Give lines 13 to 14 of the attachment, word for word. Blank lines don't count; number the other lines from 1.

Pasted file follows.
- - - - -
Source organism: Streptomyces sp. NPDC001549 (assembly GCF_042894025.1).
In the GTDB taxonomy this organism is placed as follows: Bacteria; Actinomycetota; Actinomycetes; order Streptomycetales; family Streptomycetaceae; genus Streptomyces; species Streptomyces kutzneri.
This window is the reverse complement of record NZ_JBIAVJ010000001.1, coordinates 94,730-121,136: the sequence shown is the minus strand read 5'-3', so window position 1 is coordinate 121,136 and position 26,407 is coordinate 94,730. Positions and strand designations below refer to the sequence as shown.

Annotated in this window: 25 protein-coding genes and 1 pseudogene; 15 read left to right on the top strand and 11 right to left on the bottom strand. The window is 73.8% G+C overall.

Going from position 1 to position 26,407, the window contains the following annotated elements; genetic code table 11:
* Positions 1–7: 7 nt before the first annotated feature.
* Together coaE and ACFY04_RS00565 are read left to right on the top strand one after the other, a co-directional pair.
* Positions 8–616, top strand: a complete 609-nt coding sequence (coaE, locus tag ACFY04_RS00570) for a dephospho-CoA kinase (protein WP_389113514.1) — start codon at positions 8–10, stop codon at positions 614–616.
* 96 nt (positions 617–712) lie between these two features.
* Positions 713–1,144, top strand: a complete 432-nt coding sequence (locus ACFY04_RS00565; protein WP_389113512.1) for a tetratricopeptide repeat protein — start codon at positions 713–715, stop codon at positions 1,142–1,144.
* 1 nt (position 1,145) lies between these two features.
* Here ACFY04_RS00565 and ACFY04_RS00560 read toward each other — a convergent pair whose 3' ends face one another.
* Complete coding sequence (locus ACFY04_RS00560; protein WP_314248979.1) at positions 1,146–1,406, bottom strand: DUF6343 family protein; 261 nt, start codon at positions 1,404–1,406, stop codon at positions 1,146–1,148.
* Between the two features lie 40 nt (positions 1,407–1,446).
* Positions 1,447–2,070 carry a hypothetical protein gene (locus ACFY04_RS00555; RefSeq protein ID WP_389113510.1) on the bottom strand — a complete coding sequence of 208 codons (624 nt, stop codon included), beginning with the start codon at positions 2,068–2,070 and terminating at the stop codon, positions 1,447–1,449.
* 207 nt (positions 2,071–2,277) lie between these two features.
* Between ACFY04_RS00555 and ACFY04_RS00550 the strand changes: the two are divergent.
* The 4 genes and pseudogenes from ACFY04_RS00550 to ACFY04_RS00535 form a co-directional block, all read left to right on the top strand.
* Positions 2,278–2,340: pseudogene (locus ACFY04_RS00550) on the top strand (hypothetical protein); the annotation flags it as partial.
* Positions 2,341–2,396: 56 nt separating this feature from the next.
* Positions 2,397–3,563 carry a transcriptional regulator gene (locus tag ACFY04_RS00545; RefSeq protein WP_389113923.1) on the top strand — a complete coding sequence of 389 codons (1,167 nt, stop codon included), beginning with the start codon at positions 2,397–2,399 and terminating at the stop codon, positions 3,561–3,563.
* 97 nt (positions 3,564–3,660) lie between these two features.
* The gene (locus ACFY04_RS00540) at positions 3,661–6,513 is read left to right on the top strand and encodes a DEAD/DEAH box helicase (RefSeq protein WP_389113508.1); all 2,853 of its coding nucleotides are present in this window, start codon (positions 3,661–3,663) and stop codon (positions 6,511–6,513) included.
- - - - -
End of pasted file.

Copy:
* Complete coding sequence (locus ACFY04_RS00560; protein WP_314248979.1) at positions 1,146–1,406, bottom strand: DUF6343 family protein; 261 nt, start codon at positions 1,404–1,406, stop codon at positions 1,146–1,148.
* Between the two features lie 40 nt (positions 1,407–1,446).